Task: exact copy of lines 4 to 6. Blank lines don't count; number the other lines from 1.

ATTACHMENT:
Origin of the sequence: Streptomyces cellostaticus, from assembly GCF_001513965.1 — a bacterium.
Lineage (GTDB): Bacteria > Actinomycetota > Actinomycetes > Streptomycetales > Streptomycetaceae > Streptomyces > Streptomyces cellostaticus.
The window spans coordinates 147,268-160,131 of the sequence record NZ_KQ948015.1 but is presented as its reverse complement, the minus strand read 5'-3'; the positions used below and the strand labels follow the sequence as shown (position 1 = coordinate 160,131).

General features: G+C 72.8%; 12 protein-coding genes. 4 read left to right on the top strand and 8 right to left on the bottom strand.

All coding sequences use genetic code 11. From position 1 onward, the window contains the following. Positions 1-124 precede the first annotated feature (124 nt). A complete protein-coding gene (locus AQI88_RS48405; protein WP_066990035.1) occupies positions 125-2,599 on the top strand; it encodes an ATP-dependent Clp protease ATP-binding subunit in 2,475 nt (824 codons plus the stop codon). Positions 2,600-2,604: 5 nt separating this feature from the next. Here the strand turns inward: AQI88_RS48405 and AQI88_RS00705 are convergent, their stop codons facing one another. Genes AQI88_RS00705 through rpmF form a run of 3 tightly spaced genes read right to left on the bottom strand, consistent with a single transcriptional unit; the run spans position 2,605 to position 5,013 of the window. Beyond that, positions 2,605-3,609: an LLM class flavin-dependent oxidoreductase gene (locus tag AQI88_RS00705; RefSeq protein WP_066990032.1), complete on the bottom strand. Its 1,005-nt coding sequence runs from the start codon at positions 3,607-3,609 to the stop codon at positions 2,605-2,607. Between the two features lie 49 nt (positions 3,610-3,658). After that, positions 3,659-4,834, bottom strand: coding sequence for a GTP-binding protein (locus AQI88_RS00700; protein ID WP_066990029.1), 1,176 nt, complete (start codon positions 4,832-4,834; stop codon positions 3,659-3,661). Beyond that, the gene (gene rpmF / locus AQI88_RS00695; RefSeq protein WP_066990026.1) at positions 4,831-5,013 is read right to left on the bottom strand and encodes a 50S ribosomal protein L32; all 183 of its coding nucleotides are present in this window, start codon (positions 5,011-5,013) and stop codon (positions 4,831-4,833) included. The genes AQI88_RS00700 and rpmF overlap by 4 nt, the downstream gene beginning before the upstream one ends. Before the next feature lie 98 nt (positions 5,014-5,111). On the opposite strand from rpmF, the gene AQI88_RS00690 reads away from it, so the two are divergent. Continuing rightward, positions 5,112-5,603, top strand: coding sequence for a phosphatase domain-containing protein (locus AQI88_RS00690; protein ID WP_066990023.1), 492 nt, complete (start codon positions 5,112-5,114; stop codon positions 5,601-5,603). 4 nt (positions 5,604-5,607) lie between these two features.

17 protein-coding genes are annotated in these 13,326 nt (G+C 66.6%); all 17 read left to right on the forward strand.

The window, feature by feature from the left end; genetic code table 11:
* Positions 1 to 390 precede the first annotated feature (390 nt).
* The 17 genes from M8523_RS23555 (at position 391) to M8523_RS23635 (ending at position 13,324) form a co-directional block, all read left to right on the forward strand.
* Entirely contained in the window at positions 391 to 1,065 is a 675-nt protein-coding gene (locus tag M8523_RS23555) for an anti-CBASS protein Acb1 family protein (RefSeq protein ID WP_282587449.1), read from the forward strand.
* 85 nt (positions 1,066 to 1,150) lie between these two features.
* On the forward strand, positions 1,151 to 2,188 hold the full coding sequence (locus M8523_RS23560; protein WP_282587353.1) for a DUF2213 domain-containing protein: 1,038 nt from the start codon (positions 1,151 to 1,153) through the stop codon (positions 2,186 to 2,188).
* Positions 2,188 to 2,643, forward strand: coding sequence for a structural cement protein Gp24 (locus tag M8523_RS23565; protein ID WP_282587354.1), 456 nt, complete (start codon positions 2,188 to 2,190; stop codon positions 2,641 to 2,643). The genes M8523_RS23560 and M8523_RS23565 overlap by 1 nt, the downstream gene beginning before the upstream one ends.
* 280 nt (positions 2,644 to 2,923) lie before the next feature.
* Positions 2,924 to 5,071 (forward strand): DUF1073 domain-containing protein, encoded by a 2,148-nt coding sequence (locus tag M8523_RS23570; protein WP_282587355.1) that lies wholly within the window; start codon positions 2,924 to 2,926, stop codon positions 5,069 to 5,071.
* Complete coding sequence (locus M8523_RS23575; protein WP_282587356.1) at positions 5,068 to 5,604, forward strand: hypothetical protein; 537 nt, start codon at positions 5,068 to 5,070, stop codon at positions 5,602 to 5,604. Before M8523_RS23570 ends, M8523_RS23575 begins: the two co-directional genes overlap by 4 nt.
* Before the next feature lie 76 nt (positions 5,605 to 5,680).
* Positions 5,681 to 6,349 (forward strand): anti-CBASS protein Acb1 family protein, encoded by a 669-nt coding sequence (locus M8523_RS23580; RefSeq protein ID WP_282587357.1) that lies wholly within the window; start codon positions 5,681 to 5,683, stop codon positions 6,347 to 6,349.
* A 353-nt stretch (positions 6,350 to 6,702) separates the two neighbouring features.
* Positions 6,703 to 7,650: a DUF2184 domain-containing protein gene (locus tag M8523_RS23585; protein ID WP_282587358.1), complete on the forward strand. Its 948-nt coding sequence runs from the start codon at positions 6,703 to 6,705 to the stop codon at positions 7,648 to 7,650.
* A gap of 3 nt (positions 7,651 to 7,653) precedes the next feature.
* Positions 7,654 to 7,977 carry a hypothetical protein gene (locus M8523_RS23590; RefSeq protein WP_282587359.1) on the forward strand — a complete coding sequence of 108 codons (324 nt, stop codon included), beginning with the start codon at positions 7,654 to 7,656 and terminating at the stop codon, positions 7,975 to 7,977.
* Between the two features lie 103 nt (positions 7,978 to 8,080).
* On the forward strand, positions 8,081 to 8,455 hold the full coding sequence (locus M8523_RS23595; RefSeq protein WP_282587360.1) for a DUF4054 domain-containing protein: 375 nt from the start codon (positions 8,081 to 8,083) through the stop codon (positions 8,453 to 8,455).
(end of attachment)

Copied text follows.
General features: G+C 72.8%; 12 protein-coding genes. 4 read left to right on the top strand and 8 right to left on the bottom strand.

All coding sequences use genetic code 11. From position 1 onward, the window contains the following. Positions 1-124 precede the first annotated feature (124 nt). A complete protein-coding gene (locus AQI88_RS48405; protein WP_066990035.1) occupies positions 125-2,599 on the top strand; it encodes an ATP-dependent Clp protease ATP-binding subunit in 2,475 nt (824 codons plus the stop codon). Positions 2,600-2,604: 5 nt separating this feature from the next. Here the strand turns inward: AQI88_RS48405 and AQI88_RS00705 are convergent, their stop codons facing one another. Genes AQI88_RS00705 through rpmF form a run of 3 tightly spaced genes read right to left on the bottom strand, consistent with a single transcriptional unit; the run spans position 2,605 to position 5,013 of the window. Beyond that, positions 2,605-3,609: an LLM class flavin-dependent oxidoreductase gene (locus tag AQI88_RS00705; RefSeq protein WP_066990032.1), complete on the bottom strand. Its 1,005-nt coding sequence runs from the start codon at positions 3,607-3,609 to the stop codon at positions 2,605-2,607. Between the two features lie 49 nt (positions 3,610-3,658). After that, positions 3,659-4,834, bottom strand: coding sequence for a GTP-binding protein (locus AQI88_RS00700; protein ID WP_066990029.1), 1,176 nt, complete (start codon positions 4,832-4,834; stop codon positions 3,659-3,661). Beyond that, the gene (gene rpmF / locus AQI88_RS00695; RefSeq protein WP_066990026.1) at positions 4,831-5,013 is read right to left on the bottom strand and encodes a 50S ribosomal protein L32; all 183 of its coding nucleotides are present in this window, start codon (positions 5,011-5,013) and stop codon (positions 4,831-4,833) included. The genes AQI88_RS00700 and rpmF overlap by 4 nt, the downstream gene beginning before the upstream one ends. Before the next feature lie 98 nt (positions 5,014-5,111). On the opposite strand from rpmF, the gene AQI88_RS00690 reads away from it, so the two are divergent. Continuing rightward, positions 5,112-5,603, top strand: coding sequence for a phosphatase domain-containing protein (locus AQI88_RS00690; protein ID WP_066990023.1), 492 nt, complete (start codon positions 5,112-5,114; stop codon positions 5,601-5,603). 4 nt (positions 5,604-5,607) lie between these two features.

17 protein-coding genes are annotated in these 13,326 nt (G+C 66.6%); all 17 read left to right on the forward strand.